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California bike-safety road law not widely enforced

| Dec 5, 2018 | Auto-Pedestrian Accidents |

California’s Three Feet for Safety Act went into effect four years ago, and it was hailed as the way to keep bicyclists safe on the roads. The law required drivers to keep three feet between themselves and bike riders as they passed.

Since the law took effect, though, officers with the Los Angeles Police Department have written only 13 tickets to drivers who have broken the law, according to a recent report. That is 13 citations compared to the more than 1 million traffic tickets written by LAPD officers since the bike law took effect.

In nearby Long Beach, officers have cited only four drivers. One Long Beach police lieutenant said the law is difficult to enforce because the infraction must happen in front of the police officer.

Driver awareness of the law apparently is limited, and the fine for violating it is relatively small: $35, which can rise to as much as $220 if there is a collision.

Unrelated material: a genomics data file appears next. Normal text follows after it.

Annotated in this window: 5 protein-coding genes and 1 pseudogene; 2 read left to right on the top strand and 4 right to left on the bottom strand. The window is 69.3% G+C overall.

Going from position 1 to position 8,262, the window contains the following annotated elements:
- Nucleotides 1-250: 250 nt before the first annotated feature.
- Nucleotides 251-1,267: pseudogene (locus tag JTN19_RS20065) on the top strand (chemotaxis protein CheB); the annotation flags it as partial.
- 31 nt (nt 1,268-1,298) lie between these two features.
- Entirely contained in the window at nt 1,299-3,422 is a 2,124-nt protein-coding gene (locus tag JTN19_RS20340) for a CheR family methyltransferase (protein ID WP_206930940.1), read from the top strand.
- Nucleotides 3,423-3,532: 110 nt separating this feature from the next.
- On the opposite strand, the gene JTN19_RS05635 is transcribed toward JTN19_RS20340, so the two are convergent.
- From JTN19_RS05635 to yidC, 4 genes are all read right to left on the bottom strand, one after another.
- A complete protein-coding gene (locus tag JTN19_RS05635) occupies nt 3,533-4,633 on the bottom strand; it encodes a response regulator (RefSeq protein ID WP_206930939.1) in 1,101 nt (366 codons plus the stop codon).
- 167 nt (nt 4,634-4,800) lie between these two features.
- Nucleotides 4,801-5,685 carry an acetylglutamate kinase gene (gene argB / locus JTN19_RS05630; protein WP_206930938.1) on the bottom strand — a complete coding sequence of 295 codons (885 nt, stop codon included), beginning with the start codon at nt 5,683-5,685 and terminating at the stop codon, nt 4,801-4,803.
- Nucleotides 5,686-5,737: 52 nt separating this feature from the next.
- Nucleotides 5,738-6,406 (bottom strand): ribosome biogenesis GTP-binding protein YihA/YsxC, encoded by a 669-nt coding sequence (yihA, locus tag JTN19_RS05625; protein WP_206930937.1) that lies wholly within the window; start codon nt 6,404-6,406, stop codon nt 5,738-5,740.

Despite its good weather that lends itself to year-round bike riding, Los Angeles was named the worst city in America for bike riding by Bicycling Magazine in October.

Bicyclists sound discouraged about the state of bike riding in the L.A. area. There’s the talk of distracted driving and a bike network that seemingly has stopped expanding.

All of this has led safety advocates to start pushing for changes to infrastructure to make the streets safer. One bike enthusiast said the only way to enforce the three-foot rule is to put a barrier to make it impossible for drivers to get within three feet of the bikes on the roads. That would require a redesign of streets.

In a metropolis such as Los Angeles, bike safety is a challenge. With miles and miles of roads, the cost to make the necessary safety changes throughout the area would be exorbitant. Until a solution is found, there will continue to be auto-bicycle collisions and, unfortunately, bicyclists who are injured and need some help with their recoveries.

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